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        Futuristic First Responders
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The ultimate sacrifice of 104 firefighters at the August 12, 2015, Tianjin explosions and the 10th anniversary of Hurricane Katrina call for the development of rescue robots as first responders. 1 , 2 Robots can be designed to combat fires, contain chemicals, rescue citizens, and perform other dangerous tasks. During disasters, the appropriate use of rescue robots could save lives.

The Defense Advanced Research Projects Agency (DARPA) Robotics Challenge (DRC) is an international competition that encourages the development of robots for performing rescue tasks in disaster zones. Some key elements of rescue robots that need further improvement are the ability to act autonomously, the mode and reliability of remote operation, the limitations of power cords, the ability to get in and out of vehicles, and dexterity that does not compromise robustness, strength, mobility, and balance. 3

Because disaster relief tasks require operating equipment and maneuvering in buildings designed for humans, most rescue robots have human-like outlook and functionalities. Atlas is a DARPA-funded project to develop humanoid robots to serve in combat fields and operate in tough terrain with minimal guidance from remote human operators. 4 SAFFiR, 5 a humanoid robot that functions as a firefighter, can operate fire-suppressing equipment, see through smoke, and navigate passageways, ladders, and hatches of a ship even when the ocean is rough. The remote control and communication capability of rescue robots ensure the safety of human operators and open the possibility of crowdsourcing—an effort employed in the search for Malaysia Airlines Flight 370.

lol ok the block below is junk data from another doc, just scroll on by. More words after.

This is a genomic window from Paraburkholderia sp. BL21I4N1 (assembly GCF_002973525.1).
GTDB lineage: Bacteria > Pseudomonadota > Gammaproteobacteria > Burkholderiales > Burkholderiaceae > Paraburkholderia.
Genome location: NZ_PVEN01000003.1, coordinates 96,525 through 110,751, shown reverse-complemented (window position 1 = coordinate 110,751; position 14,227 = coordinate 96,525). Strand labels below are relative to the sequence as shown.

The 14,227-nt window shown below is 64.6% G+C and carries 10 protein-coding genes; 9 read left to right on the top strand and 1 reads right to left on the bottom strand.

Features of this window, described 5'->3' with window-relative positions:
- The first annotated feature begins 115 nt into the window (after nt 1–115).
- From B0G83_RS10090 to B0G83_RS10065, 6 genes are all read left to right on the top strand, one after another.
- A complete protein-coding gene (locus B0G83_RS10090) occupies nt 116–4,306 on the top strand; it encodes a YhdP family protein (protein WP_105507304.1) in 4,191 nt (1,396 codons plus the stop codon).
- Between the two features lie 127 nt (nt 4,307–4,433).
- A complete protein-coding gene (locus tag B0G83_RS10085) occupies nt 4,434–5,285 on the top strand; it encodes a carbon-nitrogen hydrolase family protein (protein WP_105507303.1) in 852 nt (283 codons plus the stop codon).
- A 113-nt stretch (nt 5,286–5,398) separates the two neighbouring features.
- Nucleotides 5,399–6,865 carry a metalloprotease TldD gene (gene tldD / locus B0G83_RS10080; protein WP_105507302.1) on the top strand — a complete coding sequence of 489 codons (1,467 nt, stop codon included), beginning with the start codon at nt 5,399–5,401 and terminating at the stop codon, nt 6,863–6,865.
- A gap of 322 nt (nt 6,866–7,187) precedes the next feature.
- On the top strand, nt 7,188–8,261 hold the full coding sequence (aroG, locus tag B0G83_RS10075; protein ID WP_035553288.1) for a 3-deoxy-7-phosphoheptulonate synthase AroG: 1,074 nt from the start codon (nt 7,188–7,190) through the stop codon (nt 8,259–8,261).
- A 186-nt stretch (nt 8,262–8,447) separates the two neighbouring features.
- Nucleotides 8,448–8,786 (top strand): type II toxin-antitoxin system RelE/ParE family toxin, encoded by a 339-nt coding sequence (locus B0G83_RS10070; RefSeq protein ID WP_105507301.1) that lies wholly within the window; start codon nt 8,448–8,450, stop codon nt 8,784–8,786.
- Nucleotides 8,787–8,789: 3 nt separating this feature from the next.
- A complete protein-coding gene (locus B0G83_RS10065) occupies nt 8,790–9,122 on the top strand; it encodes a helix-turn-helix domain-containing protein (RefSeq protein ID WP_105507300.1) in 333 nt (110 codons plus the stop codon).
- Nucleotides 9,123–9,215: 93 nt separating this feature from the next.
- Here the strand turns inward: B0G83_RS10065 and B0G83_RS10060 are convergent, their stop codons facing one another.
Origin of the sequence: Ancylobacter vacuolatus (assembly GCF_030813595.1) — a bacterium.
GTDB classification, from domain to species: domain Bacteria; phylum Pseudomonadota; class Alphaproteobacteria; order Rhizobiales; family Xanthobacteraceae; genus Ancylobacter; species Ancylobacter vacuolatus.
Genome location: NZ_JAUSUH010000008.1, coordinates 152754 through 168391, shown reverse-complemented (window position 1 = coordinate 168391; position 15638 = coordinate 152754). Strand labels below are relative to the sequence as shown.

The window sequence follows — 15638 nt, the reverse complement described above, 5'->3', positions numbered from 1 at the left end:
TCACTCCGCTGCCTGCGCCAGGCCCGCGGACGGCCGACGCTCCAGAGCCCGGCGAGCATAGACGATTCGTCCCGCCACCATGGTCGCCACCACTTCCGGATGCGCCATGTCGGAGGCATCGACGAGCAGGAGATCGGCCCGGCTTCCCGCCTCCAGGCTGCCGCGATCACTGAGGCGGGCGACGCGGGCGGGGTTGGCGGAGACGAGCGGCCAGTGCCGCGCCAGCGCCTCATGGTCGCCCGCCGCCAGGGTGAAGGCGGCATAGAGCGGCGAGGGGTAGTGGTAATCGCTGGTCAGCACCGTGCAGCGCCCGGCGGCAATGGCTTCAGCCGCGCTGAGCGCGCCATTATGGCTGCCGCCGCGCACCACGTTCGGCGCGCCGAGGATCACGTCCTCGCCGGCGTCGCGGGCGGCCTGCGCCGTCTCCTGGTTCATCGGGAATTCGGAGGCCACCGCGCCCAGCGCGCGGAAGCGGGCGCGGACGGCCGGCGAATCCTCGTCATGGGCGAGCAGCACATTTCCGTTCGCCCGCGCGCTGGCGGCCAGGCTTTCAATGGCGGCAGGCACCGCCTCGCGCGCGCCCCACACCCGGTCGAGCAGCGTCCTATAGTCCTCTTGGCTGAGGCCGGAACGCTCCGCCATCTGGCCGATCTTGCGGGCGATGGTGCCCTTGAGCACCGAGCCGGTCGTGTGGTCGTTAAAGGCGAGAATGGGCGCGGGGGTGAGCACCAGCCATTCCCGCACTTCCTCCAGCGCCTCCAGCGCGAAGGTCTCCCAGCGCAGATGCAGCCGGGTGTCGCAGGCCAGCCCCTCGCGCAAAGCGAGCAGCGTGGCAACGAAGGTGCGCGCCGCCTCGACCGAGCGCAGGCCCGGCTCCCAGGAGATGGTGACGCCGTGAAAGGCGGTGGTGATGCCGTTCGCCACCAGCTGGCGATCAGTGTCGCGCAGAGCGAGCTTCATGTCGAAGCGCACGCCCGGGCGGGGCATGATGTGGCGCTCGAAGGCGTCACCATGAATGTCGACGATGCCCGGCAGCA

Existing robot technology is promising for disaster relief. Collaboration between researchers and the industry could bridge the gap between the theoretical and practical side of rescue robot technology, lending to designs optimized for manufacturing and cost-effectiveness. Robotic responders with the required qualities to operate in disaster environments will provide invaluable assistance to rescue efforts.

Acknowledgment

ICHF receives salary support from the Centers for Disease Control and Prevention (15IPA1509134). This letter is not related to ICHF’s CDC-supported research.

Disclaimer

The CDC had no role in the writing, submission, or publication of this letter. This letter does not represent the official positions of the CDC or the US Government.

References

1. Associated Press in Beijing. Tianjin explosion: China sets final death toll at 173, ending search for survivors. The Guardian (London). http://www.theguardian.com/world/2015/sep/12/tianjin-explosion-china-sets-final-death-toll-at-173-ending-search-for-survivors. Published September 12, 2015. Accessed February 10, 2016.
2. Boyette, C. Robots, drones and heart-detectors: how disaster technology is saving lives. CNN website. http://www.cnn.com/2015/08/24/us/robot-disaster-technology/. Published October 5, 2015. Accessed August 25, 2015.
3. Rosen, M. Robots to the rescue: DARPA’s robotics challenge inspires new disaster-relief technology. Science News. 2014;186(12):16-20.
4. Feng, S, Xinjilefu, X, Atkeson, C, Kim, J. Optimization based controller design and implementation for the Atlas robot in the DARPA Robotics Challenge Finals. Preprint submitted to 2015 IEEE-RAS International Conference on Humanoid Robots, July 7, 2015. Carnegie Mellon University, School of Computer Science website. http://www.cs.cmu.edu/~cga/drc/ICHR15_0025_MS.pdf. Accessed September 5, 2015.
5. Kim, JH, Lattimer, BY. Real-time probabilistic classification of fire and smoke using thermal imagery for intelligent firefighting robot. Fire Safety Journal. 2015;72:40-49.